Friday, September 14, 2012

Wine Country: Pennsylvania - O'Donnell Winery


The first vitis vinifera grapevines planted in Pennsylvania were put there by William Penn in the 17th century.  That’s reason enough to name the whole state after him, if you ask me.  It took about a hundred more years for the first commercial vineyard to spring up, but it was the first in the country.  Now, here’s the part where we write how Prohibition devastated the Keystone State’s wine industry.  Sadly, it wasn’t until 1968 that the state government loosened restrictions on the making and selling of wine, even if only in a very limited way.

Today, Pennsylvania’s wineries number over 160 and are largely family-owned outfits.  It’s not a bad place to grow grapes, as the northern clime is mitigated by Lake Erie and the Gulf Stream waters of the Atlantic.

Pennsylvanians claim eighth place in wine production by state, although I’ve seen lists that had them looking up at the top ten.

Norbert O’Donnell, of O’Donnell Winery, fell in love with wine while living in Washington state.  Upon his return to Pennsylvania, he missed the wines he grew to love.  So, he decided to make his own.

The winery is located in Berwick, Pennsylvania, a little bit southwest of Wilkes-Barre.  The grapes in the O’Donnell vineyard have not come in yet, so these wines are produced from grapes he sourced from the area near Erie, PA.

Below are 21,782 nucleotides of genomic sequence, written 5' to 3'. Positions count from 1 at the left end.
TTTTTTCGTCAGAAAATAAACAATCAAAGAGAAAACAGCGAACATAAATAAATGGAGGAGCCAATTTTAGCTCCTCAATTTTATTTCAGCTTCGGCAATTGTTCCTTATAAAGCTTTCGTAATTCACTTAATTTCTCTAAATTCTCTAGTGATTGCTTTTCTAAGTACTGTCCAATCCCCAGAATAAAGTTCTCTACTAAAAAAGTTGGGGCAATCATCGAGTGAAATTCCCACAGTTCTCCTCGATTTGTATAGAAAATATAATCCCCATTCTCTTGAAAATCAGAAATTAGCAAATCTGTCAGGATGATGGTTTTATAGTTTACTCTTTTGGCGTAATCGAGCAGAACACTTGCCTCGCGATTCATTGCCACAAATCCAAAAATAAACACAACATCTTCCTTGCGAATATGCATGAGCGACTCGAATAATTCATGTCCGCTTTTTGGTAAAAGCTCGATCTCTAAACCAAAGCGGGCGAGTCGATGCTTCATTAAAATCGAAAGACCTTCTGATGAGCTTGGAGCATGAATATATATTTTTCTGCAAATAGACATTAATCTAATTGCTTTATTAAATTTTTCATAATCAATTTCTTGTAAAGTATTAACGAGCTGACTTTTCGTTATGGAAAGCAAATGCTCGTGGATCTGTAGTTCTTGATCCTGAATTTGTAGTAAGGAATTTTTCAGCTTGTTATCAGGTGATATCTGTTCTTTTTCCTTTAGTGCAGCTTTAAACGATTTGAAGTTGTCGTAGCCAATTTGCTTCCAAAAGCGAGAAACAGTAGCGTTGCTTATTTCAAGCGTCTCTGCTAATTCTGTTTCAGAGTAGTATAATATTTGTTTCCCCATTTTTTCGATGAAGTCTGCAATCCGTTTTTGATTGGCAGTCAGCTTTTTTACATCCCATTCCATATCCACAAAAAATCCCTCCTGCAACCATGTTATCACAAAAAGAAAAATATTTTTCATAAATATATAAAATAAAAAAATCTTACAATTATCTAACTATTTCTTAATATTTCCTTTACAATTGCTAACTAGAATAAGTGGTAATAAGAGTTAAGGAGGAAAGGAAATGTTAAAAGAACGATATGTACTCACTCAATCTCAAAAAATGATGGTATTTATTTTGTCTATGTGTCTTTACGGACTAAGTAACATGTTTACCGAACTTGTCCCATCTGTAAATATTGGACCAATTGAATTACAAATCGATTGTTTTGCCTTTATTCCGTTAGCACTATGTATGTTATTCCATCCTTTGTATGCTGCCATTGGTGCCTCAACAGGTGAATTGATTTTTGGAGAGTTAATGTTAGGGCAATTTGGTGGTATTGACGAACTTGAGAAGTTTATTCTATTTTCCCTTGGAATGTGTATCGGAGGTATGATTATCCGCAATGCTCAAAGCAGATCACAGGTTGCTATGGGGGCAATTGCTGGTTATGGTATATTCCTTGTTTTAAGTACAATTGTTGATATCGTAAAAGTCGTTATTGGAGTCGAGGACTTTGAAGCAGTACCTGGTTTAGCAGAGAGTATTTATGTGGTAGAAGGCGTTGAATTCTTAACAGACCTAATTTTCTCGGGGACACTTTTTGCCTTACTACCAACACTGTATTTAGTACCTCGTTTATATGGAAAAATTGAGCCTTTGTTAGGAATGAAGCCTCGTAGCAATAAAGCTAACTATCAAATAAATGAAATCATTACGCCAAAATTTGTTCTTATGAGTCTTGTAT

Rory Red - Here’s a sweet wine made from Concord grapes.  The grape millions love under the name “Welches” is a real delight here under O’Donnell’s banner.  A medium purple in the glass, there’s a slight frizzante upon pouring.  It looks rather like Pinot Noir, but the similarity ends there.  The nose comes on a bit like grape juice, but more like grape Fizzies, if you remember those.  There’s a slight tartness that tempers the sweet candy on the palate, so it’s a perfectly good table wine.  O’Donnell says, “I enjoy it chilled and even on the rocks as its lush flavors can support ice.  Very good with chocolate.”  I concur.

Snapper - This is a dry, oaked wine made from Corot Noir grapes.  It’s deep red with an extremely earthy nose - blackberries and cherries figure into the aromas as well.  The mouthfeel is medium weight with a crisp acidity, the kind of wine that takes a chill well.  The easy tannins often found in cold-climate grapes are true to form here, actually taking a backseat to the acidity.  O’Donnell recommends it with burgers on a picnic.

Slàinte - Pronounced Slawn-cha, which O’Donnell tells me is Irish for “Cheers” - is made from Geisenheim grapes.  Light and thin-skinned, these cool climate grapes originated in the Rhine region of Germany.  The pale wine has a nose that is subdued and lovely.  Peaches and apricots battle with a floral note and the aromas glide on an herbal wave.  The palate pulls a switcheroo with the fruit taking the lead and the green element accenting.  The finish turns things back around with the herbal aspect lasting long beyond the sip.  O’Donnell suggests you “drop a few fresh blueberries in the glass and enjoy them at the last sip.”  He says a fruit salad is a perfect pairing.  It’s sold as a sweet wine, but it really clocks in at off-dry to me.  It offers quite a bit more complexity than I expected from a sweet wine.

Banshee - This is an unusual Catawba wine.  Bone dry and golden, instead of sweet and red, as that grape often appears in the glass.  O'Donnell is particularly fond of this one, and it's not hard to see why.  The aromatic nose shows an earthy herbal flair, while the palate is loaded with what he calls "the mineral notes of an old world Pinot Gris and a wonderful citrus finish."  The acidity is racy and the wine feels clean in the mouth.


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